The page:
Everywhere you looked at Al Thumama Stadium, there were tears. For Morocco, these were tears of joy, disbelief and pure ecstasy. For Portugal, these are tears of sadness and regret.
History was made here in Qatar when Morocco became the first African team to reach the semi-finals of a World Cup.
The sound of the full-time whistle was deafening, a roar that has been going on for 92 years and will be heard from Marrakesh.
There will be celebrations tonight and fans will sing the name of striker Youssef En-Nesyri, who scored the game’s only goal as Morocco beat Portugal 1-0 in the quarter-final.
It will be another story in Portugal, who were flabbergasted by this result. Full-time captain Cristiano Ronaldo headed straight down the tunnel with tears in his eyes. At 37, his quest to win a World Cup is over.
Ronaldo would have dreamed it was the day he was a hero, but instead it was Morocco coach Walid Regragui. Appointed only in August and nicknamed “Avocado Head” by pundits, he guided Morocco to the semi-finals of a World Cup. No one in their wildest dreams had predicted it.
Morocco were also worthy winners. Their defence, like the entire tournament, was unbreakable and the midfield in front of them was equally impressive. In attack, Hakim Ziyech and Sofiane Boufal sparkled at times, while En-Nesyri found the goal vital.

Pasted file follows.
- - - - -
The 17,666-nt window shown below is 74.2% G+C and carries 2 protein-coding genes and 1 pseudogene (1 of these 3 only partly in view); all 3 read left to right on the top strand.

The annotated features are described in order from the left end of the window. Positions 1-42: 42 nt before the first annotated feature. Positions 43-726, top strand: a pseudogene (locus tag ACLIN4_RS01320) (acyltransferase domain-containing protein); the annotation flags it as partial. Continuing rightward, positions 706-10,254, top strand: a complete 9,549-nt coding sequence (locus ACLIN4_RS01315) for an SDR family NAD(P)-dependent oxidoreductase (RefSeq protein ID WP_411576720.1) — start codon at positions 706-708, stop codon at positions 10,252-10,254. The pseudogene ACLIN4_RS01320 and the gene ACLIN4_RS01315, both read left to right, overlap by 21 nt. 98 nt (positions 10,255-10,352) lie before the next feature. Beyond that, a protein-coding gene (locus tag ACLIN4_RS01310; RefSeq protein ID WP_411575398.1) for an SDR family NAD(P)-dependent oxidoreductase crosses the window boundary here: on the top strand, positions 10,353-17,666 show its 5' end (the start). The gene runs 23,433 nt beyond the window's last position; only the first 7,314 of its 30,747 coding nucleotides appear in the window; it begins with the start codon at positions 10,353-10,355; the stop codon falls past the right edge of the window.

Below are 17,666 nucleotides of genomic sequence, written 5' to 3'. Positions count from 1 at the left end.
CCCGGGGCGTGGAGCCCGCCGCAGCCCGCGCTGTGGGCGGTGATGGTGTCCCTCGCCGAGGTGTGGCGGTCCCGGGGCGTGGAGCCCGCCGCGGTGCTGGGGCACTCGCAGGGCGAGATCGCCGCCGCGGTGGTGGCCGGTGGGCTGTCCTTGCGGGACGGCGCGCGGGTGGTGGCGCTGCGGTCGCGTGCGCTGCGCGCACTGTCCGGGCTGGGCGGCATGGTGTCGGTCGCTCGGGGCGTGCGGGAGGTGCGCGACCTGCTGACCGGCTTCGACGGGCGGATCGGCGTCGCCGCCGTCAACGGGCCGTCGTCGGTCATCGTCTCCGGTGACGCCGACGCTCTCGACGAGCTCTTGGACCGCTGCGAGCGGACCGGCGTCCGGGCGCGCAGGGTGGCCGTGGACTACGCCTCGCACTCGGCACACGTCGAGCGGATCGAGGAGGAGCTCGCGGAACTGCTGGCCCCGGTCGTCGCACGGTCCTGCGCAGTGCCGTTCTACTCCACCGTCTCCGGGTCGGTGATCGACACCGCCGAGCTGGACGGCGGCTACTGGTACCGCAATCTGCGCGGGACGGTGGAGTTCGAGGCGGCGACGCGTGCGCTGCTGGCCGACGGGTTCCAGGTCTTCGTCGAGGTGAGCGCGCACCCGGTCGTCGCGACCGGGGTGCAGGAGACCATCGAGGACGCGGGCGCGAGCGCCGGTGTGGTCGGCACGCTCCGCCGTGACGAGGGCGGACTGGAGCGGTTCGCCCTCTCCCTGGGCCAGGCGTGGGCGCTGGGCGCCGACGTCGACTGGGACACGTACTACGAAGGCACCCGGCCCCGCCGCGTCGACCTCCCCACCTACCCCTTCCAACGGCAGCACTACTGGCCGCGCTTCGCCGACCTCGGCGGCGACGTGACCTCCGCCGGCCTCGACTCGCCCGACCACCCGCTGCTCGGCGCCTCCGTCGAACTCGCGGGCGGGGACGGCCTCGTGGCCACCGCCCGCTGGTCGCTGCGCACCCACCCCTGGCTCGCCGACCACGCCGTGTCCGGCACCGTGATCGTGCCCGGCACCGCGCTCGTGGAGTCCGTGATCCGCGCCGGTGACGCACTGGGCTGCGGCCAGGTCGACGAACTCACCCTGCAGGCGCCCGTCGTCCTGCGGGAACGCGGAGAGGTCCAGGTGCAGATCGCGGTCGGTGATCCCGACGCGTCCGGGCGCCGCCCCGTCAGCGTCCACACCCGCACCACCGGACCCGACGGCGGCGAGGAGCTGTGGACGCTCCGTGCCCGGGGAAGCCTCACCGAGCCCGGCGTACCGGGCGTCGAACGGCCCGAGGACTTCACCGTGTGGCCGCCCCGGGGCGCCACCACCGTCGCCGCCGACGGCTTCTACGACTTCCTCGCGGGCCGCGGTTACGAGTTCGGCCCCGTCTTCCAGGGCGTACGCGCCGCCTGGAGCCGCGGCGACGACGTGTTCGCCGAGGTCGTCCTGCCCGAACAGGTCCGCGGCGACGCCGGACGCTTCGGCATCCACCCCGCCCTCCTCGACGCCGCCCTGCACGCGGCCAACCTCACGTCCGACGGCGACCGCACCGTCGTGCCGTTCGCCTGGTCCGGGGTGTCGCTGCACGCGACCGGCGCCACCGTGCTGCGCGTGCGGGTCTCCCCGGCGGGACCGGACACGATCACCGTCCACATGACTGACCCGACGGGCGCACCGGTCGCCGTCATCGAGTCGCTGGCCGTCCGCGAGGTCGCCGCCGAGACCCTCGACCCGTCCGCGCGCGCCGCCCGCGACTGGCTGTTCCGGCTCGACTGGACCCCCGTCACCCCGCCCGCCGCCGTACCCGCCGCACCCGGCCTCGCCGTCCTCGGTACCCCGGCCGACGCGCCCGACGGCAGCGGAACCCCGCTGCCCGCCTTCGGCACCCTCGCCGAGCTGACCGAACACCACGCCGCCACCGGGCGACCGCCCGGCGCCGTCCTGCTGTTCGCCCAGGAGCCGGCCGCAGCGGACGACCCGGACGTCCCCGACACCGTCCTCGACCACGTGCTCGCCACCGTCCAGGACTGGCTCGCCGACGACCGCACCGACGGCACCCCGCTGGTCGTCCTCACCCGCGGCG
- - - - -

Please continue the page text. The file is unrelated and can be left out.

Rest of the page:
Given the spotlight that surrounds Ronaldo, there was a lot of interest surrounding the Portugal squad for this game. This, however, contained no surprises as Ronaldo remained on the bench, with Fernando Santos making just one change from the landslide victory over Switzerland by bringing in Ruben Neves for William Carvalho.
There was a shock with the Morocco squad, however, as they were rocked by the news that West Ham centre-back Nayef Aguerd and Bayern Munich full-back Noussair Mazraoui were injured. Jawad El Yamiq and Yahya Attiat-Allah arrive, and it is the latter who seizes this opportunity to start.
After a tight opener of around 40 minutes, where Joao Felix went closest for Portugal, Attiat-Allah provided the cross that sent En-Nesyri home. It was a brilliant jump from the striker, who rose higher than anyone else in the box, although Portugal goalkeeper Diogo Costa left a lot to be desired. He came for the ball, but got airborne.
That goal brought the game to life. Portugal hit the crossbar through Bruno Fernandes, who was also dismissed from a penalty, and Attiat-Allah squandered a golden chance to take the score to 2-0 before the break.
Another opportunity presented itself early in the second half when El Yamiq’s header was saved by Costa. The rebound hit El Yamiq, but somehow he squirmed. Santos knew he had to turn things around and his response was swift, throwing on Ronaldo and Joao Cancelo.
The stage seemed set for Ronaldo to be the hero as he made his 196th appearance, the most by any player in men’s football history. Morocco, however, is the one that made history.
Portugal pushed for a goal and they almost found it. Fernandes fired an effort just over the bar, Felix was denied by a superb save, Ronaldo had a shot saved and Pepe squandered a glorious chance when the net looked set to swell at the back post.
Portugal’s push intensified as the whistle and boos from the fans grew louder. Like the Moroccan players, they knew history awaited them and desperately wanted their team to hold on.
That’s exactly what the Moroccan defense did, even when Romain Saiss – another of their back four regulars – was carried off on a stretcher, and striker Walid Cheddira was sent off in added time for a second. yellow card. It didn’t matter, however, as Morocco held on to make history.